IN a bewildering display of statistical acrobatics, the National Bureau of Statistics has pushed out a ridiculously low unemployment rate. Claiming a new methodology that stretches the meaning of gainful labour, its Nigeria Labour Force Survey put the jobless rate in the first quarter of 2023 at 4.1 per cent! It should halt such speciousness immediately; Nigeria’s jobless situation is huge, and urgent measures should be taken by the national and sub-national governments to halt the slide.
Thankfully, President Bola Tinubu, presiding over his first Federal Executive Council meeting, is not taken in by NBS’ concoction, but lamented that Nigeria has an unemployment rate “that is unacceptable.” His Finance Minister and Coordinating Minister for the Economy, Wale Edun, concurred: “…it is high and youth unemployment is even unacceptably higher.”
That is stating the obvious as joblessness has become a tinder box. KPMG reckons Nigeria’s unemployment rate at about 40.6 per cent and is projected to climb higher by year-end. About 23 million persons are estimated to be jobless by Jobberman, a recruitment platform. Youth unemployment is 53 per cent according to the Spectator Index.
But the NBS is understating the grim reality. Its report puts the jobless rate in Q1 2023 at an unbelievable 4.1 per cent, and 5.3 per cent in Q4 2022. This not only suggests an improvement early this year, but also a sharp drop in unemployment since Q4 2020 when it was recorded as 33.3 per cent.
To many, this appears a cruel joke. It would put Nigeria in the bracket of countries with the lowest jobless rates in 2023 as calculated by the IMF, such as China 4.1 per cent; Hungary 4.8 per cent; the Netherlands, and Slovenia 3.9 per cent each; Australia 3.96 per cent; United States 3.83 per cent, and United Kingdom 4.15 per cent.
The NBS explained that the rate arose from a new methodology emanating from the International Labour Organisation’s global standard. Under this, the working age is from 15 to 64 years, and a person is deemed employed if he or she worked for at least one hour in the last seven days during the survey period. In the old methodology, an employed person was one engaged in any activity to produce goods and services for a minimum of 20 hours.
The obvious absurdity in this should have cautioned the NBS to stick to the old methodology or adopt one that accords to reality. As the immediate past Statistician-General of the Federation and CEO of NBS, Yemi Kale, said; the committee that had reviewed the rebasing on his watch believed, and most Nigerians agree, that “one hour (counted as employment) did not make sense because income generated within that time frame was not necessarily liveable.”
- Product taxes rise to N1.36tn in six months –NBS
- Food, textile, 24 sectors lost over N1tn in Q2 – NBS
- Surging inflation piles pressure on households
The current leadership of the bureau should like him, have also rejected the methodology. Its spokesman’s veering away from defending its position to personal attacks on Kale is diversionary. Semiu Adeniran, the current SGoF, should take the avalanche of criticism in good faith and revert to the old methodology, or adopt a new and realistic one.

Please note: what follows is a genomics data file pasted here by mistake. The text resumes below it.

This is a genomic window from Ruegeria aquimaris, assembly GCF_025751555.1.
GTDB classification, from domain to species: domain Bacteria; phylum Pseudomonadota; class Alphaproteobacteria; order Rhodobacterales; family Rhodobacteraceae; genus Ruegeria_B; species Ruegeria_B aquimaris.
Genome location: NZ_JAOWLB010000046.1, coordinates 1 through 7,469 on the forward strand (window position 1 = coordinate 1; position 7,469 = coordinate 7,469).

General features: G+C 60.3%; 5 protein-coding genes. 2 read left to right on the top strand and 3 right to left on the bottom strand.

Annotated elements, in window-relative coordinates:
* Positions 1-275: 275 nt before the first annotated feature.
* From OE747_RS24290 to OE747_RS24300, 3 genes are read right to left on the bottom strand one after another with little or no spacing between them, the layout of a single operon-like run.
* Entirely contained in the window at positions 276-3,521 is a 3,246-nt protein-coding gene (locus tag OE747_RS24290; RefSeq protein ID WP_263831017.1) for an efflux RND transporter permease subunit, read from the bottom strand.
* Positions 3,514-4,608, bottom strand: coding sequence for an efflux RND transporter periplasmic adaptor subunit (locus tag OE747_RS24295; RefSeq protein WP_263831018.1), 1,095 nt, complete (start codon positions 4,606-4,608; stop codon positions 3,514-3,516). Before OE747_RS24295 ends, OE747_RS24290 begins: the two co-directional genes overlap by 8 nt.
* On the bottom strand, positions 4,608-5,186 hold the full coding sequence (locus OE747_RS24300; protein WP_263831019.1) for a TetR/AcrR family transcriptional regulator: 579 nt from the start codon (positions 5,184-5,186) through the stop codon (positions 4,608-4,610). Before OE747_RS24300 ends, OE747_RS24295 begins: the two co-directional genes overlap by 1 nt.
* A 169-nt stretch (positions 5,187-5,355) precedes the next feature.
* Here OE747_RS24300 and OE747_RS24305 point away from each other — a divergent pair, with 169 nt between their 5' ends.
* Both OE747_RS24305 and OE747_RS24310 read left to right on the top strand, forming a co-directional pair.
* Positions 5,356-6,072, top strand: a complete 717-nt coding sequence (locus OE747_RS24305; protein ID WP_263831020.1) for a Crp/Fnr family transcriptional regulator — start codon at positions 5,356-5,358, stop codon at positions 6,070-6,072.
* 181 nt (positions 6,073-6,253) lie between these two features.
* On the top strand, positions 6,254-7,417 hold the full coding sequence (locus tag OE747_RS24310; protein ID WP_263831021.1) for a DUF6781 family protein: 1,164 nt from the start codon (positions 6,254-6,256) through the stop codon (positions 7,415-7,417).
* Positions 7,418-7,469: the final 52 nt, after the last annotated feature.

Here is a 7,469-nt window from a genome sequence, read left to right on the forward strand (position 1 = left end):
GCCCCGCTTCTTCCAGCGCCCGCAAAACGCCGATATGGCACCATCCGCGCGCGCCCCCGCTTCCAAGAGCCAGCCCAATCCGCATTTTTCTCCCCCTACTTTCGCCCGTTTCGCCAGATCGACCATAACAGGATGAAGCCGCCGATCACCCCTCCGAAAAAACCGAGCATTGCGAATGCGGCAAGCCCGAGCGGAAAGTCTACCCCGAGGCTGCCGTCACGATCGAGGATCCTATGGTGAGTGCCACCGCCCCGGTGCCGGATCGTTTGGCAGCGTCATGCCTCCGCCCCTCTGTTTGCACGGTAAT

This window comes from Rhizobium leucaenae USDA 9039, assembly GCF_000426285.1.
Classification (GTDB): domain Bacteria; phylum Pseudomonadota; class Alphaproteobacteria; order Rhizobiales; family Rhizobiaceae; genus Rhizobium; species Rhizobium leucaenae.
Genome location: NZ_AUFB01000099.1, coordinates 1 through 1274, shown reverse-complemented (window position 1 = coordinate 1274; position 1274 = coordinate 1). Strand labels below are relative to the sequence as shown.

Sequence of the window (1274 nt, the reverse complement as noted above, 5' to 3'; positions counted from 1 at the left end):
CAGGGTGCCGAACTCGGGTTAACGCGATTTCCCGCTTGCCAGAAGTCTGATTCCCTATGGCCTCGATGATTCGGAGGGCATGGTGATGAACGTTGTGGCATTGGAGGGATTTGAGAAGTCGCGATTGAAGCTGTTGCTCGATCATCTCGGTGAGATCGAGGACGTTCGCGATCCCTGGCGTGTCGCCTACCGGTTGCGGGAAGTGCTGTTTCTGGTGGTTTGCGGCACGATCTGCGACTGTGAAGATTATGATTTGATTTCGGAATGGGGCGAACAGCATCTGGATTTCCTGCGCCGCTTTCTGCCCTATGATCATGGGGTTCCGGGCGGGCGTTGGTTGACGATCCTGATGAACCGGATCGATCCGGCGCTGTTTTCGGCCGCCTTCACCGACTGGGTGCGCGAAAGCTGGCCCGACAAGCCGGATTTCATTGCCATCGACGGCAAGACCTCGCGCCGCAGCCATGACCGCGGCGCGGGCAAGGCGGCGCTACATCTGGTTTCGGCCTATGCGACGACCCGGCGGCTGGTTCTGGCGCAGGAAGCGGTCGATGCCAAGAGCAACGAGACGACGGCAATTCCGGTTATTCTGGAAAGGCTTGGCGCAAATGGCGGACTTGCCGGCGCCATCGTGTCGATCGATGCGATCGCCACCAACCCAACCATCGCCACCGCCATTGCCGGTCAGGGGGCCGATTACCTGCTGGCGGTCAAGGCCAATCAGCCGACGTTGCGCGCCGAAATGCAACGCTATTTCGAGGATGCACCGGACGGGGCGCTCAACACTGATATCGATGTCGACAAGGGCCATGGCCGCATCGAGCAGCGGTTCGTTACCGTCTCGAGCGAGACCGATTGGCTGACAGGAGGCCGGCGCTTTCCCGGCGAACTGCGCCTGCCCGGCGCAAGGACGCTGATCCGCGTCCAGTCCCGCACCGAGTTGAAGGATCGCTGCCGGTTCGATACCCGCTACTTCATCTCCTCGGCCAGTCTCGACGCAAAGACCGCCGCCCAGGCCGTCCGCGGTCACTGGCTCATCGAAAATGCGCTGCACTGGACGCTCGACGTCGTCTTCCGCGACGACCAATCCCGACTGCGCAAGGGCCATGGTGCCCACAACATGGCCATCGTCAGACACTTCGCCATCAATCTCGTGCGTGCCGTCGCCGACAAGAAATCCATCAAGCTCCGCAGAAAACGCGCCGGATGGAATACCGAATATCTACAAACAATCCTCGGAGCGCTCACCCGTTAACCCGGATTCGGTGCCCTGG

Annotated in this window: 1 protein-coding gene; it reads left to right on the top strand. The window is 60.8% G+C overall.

NBS is a public institution, and its staff members are public servants and bound to listen to the concerns of Nigerians in fulfilling its mandate. All Nigerians are its stakeholders. The new methodology is unhelpful by grossly understating the country’s precarious situation; period.
There is no law compelling Nigeria to adopt a particular methodology. Instead, it is her sovereign prerogative to choose the one that best meets her planning needs and national aspirations. This one does not.
Unemployment and poverty have worsened in the past three years, driven by insecurity, economic shocks and job losses. The NBS had said last year that 63 per cent or 133 million Nigerians were living in multidimensional poverty. Inflation pushed an estimated four million more Nigerians into poverty in the first five months of this year, the World Bank said. With millions of Nigerians languishing in poverty accentuated by the removal of the petrol subsidy and hyper-inflation, the 4.1 per cent figure is illusory.
Reliable statistics are essential, enabling policymakers to identify economic, social, or environmental issues that need to be addressed, and to guide them in fixing the same. Therefore, data should not be slanted or understated no matter how well-intentioned.
The NBS should stick to acceptable methodology in providing statistics that reflect the Nigerian reality, and better assist policymakers, businesses, researchers, and investors to evolve and implement measures to stimulate job creation and economic growth. Urgently, the national and sub-national governments should adopt an emergency stance to reverse unemployment and poverty.
They should not be deceived or complacent; the jobless time bomb is big, primed and ticking louder.
I’m sad, disappointed over Afenifere affairs, says Fasoranti
PICTORIAL: Army uncovers illegal oil bunkerers camp in Imo, Delta
What to know about designer of Nigerian flag, Taiwo Akinkunmi
Transfer deadline: 10 players who saw their careers collapse after switching teams
Gabon: Expect more military takeovers in Africa – Femi Fani Kayode
Timeline of recent coups in Africa
Nigerian footballers with 100-goal landmark
Rivers: Tenant stabs landlord for separating fight with wife